Bank of Japan's governor Shirakawa called an emergency meeting
The Bank of Japan has announced new measures to boost the economy and tackle deflation.
After an emergency meeting, the bank said it would inject 10 trillion yen ($114bn; £70bn) into the economy by offering banks cheap short-term loans.
It wants to make more money available to encourage banks to increase lending to business and individuals.
But analysts suggested it looked more like a political gesture than a real move to support the economy.
"This must be government pressure... if they were free from pressure, they wouldn't have done anything, because they've been saying their assessment hasn't changed," said Dariusz Kowalczyk, chief investment strategist at SJS Markets.
The Bank of Japan said the move would "firmly support Japan's economic developments toward recovery".
The bank also kept interest rates unchanged at 0.1% at the meeting.
The government welcomed the bank's stimulus move. It has been concerned about the recent return of deflation.
The BBC's Roland Buerk in Tokyo says the government, which came to power in September, is this week working on an additional budget expected to be worth more than 2.7 trillion yen.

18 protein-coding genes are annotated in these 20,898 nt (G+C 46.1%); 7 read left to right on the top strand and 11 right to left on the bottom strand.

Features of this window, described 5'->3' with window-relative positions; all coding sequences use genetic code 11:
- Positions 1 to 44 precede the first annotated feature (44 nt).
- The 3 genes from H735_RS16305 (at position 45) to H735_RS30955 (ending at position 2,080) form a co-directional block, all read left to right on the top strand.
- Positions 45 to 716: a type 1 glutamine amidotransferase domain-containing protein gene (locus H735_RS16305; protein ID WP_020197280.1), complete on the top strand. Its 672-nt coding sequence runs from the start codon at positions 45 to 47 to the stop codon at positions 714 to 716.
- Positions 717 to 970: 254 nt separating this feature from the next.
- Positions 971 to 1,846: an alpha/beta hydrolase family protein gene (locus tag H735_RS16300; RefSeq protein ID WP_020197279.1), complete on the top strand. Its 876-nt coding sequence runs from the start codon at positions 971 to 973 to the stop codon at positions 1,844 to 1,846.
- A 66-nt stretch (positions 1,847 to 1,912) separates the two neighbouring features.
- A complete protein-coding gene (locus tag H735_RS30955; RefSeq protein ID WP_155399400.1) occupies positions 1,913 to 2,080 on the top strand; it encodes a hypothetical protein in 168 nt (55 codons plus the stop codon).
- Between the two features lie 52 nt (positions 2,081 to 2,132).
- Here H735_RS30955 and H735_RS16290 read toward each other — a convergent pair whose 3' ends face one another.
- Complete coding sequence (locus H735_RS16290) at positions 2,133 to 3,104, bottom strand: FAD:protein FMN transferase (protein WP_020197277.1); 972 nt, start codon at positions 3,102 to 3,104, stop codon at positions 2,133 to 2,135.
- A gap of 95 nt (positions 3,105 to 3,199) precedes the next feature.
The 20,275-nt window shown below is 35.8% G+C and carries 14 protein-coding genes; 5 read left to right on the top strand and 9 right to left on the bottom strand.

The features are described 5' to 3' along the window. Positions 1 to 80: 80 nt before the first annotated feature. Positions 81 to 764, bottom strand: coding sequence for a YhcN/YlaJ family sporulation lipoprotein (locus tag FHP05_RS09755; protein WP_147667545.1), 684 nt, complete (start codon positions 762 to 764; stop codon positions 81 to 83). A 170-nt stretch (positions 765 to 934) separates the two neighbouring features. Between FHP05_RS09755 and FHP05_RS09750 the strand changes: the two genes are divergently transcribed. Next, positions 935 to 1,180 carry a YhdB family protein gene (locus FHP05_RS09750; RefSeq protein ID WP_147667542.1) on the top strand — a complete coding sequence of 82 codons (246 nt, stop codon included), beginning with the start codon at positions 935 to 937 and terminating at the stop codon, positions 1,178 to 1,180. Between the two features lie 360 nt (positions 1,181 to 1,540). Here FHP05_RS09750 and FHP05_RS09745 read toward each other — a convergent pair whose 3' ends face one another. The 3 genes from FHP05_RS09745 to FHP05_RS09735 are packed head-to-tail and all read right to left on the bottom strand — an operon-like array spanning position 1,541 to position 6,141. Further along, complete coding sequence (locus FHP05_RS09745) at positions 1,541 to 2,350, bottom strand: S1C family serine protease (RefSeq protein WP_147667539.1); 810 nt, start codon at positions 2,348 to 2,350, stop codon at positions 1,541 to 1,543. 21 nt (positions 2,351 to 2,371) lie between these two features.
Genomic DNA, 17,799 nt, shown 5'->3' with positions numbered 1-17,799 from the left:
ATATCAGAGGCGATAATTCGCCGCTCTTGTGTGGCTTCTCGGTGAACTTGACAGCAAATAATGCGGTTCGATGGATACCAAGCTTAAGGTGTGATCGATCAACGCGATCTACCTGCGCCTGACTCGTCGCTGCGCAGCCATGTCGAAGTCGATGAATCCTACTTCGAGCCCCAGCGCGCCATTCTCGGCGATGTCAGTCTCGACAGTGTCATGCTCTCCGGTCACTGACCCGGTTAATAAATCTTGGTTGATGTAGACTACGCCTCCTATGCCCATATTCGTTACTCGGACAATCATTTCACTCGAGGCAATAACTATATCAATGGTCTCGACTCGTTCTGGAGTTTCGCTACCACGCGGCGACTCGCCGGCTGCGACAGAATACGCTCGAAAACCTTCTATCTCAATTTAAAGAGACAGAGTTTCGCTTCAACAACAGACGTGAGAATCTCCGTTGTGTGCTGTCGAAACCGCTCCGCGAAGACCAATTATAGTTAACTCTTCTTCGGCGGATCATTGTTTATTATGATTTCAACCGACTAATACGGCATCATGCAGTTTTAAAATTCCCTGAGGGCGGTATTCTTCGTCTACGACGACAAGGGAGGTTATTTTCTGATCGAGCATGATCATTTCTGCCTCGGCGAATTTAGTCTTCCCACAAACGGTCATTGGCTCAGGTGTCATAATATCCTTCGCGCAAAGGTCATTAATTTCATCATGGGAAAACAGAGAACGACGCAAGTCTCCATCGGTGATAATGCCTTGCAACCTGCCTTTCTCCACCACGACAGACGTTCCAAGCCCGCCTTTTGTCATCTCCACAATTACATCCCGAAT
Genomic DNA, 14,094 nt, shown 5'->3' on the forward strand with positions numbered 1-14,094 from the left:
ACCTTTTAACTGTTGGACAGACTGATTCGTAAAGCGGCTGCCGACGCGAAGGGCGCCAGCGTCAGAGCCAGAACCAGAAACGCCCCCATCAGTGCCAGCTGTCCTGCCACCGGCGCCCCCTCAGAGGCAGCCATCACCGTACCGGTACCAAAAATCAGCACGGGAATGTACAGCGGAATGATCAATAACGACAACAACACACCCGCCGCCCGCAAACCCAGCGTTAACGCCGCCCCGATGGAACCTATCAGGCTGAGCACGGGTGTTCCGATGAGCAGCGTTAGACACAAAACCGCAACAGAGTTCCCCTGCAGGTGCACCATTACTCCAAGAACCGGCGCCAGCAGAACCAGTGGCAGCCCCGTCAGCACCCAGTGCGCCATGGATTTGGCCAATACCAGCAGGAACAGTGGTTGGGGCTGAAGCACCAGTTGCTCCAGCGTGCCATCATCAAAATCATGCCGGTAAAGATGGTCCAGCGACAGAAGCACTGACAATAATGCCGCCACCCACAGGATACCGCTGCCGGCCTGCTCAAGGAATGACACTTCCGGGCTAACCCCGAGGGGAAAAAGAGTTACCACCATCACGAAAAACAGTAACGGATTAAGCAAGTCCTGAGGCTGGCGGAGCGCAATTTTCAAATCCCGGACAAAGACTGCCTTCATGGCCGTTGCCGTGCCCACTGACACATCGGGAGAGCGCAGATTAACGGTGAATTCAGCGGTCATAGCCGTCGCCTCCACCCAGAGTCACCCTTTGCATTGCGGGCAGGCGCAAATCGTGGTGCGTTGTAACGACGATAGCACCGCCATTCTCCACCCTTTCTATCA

In April, the previous government spent 15.4 trillion yen to stimulate the economy, helping it to leave recession in the second quarter of this year.
Seijiro Takeshita, director at Mizuho International, said the amount of extra liquidity that today's move provided was negligible and that it was all about the "announcement effect".
He said the Bank of Japan could be doing more to support the economy - for example making borrowing even cheaper or buying up government bonds.
Last month, the Cabinet Office said in a statement that Japan was in a "mild deflationary situation".
Jonathan Allum, Japan strategist at KBC Securities, told the BBC that the Bank of Japan's action could be a sign that it is taking falling prices more seriously. It has previously been criticised for not acting fast enough to counter falling prices.
"This is the beginning of a process... if they persevere it might be effective but it is a medium to long-term prognosis."
The economy also faces the challenge of a rise in the value of the yen, which makes the country's exports more expensive in global markets.
But Mr Allum said that the problem stemmed more from the weakness of the dollar than the strength of the yen, so it would be difficult for Japan to come up with a solution.
The Bank of Japan's policy officials are meeting the Cabinet on Wednesday to discuss the economy.